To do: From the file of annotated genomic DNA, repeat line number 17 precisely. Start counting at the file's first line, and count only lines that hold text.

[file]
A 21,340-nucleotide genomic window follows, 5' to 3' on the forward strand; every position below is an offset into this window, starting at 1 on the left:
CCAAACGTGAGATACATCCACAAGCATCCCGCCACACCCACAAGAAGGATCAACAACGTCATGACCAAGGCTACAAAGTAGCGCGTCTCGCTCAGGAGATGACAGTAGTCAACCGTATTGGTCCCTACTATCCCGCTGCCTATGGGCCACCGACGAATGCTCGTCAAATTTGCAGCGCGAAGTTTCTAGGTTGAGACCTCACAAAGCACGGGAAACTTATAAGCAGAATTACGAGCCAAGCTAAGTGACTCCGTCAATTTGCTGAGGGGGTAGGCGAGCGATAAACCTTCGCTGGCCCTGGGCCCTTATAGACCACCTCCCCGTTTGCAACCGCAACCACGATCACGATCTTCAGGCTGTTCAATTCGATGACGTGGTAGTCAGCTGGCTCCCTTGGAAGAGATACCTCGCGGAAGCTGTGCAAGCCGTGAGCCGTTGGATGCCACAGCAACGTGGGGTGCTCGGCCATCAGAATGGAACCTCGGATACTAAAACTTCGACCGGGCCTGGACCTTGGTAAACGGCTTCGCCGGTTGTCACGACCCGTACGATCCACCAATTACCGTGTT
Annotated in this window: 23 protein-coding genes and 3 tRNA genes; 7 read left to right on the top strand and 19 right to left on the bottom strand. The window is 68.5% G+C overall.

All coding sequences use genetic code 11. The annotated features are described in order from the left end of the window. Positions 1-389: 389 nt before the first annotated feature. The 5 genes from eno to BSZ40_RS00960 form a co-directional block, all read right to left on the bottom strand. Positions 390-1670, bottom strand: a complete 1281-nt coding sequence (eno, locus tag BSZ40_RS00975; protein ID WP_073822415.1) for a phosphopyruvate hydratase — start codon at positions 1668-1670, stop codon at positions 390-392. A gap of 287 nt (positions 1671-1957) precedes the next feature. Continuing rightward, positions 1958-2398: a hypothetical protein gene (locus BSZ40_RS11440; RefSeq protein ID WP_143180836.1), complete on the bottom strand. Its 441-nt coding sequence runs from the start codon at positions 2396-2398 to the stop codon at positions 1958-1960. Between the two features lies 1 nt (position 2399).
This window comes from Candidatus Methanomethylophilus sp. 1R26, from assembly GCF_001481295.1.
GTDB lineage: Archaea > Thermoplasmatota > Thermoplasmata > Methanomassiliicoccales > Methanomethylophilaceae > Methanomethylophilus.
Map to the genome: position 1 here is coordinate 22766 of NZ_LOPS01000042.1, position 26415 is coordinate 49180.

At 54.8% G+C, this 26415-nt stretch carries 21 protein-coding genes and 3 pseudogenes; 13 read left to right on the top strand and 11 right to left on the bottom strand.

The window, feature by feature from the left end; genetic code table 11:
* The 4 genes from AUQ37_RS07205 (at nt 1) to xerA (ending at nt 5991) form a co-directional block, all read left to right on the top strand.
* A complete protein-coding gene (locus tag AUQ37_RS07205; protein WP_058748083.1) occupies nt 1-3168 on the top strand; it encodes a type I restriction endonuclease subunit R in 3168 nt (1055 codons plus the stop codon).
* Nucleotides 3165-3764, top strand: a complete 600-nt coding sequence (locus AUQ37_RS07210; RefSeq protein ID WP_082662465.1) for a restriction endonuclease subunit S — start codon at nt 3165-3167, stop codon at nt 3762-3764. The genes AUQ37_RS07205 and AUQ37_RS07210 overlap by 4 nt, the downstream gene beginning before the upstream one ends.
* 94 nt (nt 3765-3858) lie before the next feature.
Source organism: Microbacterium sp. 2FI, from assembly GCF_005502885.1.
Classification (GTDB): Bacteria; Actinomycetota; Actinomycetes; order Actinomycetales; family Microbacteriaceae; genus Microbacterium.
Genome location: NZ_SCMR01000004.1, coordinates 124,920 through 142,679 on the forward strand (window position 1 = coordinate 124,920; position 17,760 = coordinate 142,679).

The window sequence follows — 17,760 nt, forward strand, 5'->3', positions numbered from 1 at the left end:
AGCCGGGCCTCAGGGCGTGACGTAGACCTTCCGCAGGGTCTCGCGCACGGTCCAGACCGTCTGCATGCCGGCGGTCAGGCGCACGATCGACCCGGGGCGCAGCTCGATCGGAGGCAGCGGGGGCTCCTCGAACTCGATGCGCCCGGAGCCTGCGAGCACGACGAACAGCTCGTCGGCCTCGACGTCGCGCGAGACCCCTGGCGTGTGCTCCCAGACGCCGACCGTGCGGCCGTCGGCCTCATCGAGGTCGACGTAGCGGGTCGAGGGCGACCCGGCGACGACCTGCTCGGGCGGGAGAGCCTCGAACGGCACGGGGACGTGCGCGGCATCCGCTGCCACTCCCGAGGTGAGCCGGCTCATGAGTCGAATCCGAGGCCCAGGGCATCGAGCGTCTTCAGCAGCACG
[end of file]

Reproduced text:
The window sequence follows — 17,760 nt, forward strand, 5'->3', positions numbered from 1 at the left end: